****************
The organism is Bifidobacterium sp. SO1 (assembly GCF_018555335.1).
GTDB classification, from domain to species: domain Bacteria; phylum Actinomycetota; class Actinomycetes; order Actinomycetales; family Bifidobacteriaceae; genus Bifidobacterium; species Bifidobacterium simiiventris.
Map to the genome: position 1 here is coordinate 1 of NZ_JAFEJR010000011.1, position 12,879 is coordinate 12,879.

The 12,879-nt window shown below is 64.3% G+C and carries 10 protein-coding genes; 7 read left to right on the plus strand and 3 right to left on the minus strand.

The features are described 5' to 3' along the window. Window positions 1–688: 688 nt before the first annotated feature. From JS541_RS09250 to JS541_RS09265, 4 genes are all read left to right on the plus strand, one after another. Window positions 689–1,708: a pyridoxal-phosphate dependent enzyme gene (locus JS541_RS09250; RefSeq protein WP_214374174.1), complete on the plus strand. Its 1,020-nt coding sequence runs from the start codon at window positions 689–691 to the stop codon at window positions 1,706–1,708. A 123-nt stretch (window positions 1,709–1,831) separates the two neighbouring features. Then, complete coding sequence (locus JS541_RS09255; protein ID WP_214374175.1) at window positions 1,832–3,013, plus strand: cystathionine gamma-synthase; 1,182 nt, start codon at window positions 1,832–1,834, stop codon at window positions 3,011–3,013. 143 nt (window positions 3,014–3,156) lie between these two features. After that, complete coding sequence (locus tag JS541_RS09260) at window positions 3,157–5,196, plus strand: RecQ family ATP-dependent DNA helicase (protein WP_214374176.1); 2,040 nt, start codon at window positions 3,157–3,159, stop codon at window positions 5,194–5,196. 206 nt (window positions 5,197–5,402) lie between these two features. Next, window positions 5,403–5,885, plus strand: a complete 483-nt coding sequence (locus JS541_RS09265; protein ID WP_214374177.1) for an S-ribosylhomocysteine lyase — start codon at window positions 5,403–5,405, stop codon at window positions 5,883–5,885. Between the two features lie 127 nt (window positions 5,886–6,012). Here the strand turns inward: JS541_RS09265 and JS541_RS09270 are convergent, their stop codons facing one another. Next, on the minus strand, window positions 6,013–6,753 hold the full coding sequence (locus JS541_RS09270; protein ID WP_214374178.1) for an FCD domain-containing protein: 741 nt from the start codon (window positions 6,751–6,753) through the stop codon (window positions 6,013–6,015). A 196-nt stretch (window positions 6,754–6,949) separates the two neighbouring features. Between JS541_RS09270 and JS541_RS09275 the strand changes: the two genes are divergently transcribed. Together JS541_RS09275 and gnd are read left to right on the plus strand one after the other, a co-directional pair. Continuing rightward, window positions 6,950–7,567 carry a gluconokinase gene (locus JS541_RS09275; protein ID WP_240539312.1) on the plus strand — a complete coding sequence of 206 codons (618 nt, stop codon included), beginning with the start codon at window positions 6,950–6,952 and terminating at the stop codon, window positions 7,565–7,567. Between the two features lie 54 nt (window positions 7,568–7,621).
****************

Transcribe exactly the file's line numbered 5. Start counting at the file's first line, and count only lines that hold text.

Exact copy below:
The features are described 5' to 3' along the window. Window positions 1–688: 688 nt before the first annotated feature. From JS541_RS09250 to JS541_RS09265, 4 genes are all read left to right on the plus strand, one after another. Window positions 689–1,708: a pyridoxal-phosphate dependent enzyme gene (locus JS541_RS09250; RefSeq protein WP_214374174.1), complete on the plus strand. Its 1,020-nt coding sequence runs from the start codon at window positions 689–691 to the stop codon at window positions 1,706–1,708. A 123-nt stretch (window positions 1,709–1,831) separates the two neighbouring features. Then, complete coding sequence (locus JS541_RS09255; protein ID WP_214374175.1) at window positions 1,832–3,013, plus strand: cystathionine gamma-synthase; 1,182 nt, start codon at window positions 1,832–1,834, stop codon at window positions 3,011–3,013. 143 nt (window positions 3,014–3,156) lie between these two features. After that, complete coding sequence (locus tag JS541_RS09260) at window positions 3,157–5,196, plus strand: RecQ family ATP-dependent DNA helicase (protein WP_214374176.1); 2,040 nt, start codon at window positions 3,157–3,159, stop codon at window positions 5,194–5,196. 206 nt (window positions 5,197–5,402) lie between these two features. Next, window positions 5,403–5,885, plus strand: a complete 483-nt coding sequence (locus JS541_RS09265; protein ID WP_214374177.1) for an S-ribosylhomocysteine lyase — start codon at window positions 5,403–5,405, stop codon at window positions 5,883–5,885. Between the two features lie 127 nt (window positions 5,886–6,012). Here the strand turns inward: JS541_RS09265 and JS541_RS09270 are convergent, their stop codons facing one another. Next, on the minus strand, window positions 6,013–6,753 hold the full coding sequence (locus JS541_RS09270; protein ID WP_214374178.1) for an FCD domain-containing protein: 741 nt from the start codon (window positions 6,751–6,753) through the stop codon (window positions 6,013–6,015). A 196-nt stretch (window positions 6,754–6,949) separates the two neighbouring features. Between JS541_RS09270 and JS541_RS09275 the strand changes: the two genes are divergently transcribed. Together JS541_RS09275 and gnd are read left to right on the plus strand one after the other, a co-directional pair. Continuing rightward, window positions 6,950–7,567 carry a gluconokinase gene (locus JS541_RS09275; protein ID WP_240539312.1) on the plus strand — a complete coding sequence of 206 codons (618 nt, stop codon included), beginning with the start codon at window positions 6,950–6,952 and terminating at the stop codon, window positions 7,565–7,567. Between the two features lie 54 nt (window positions 7,568–7,621).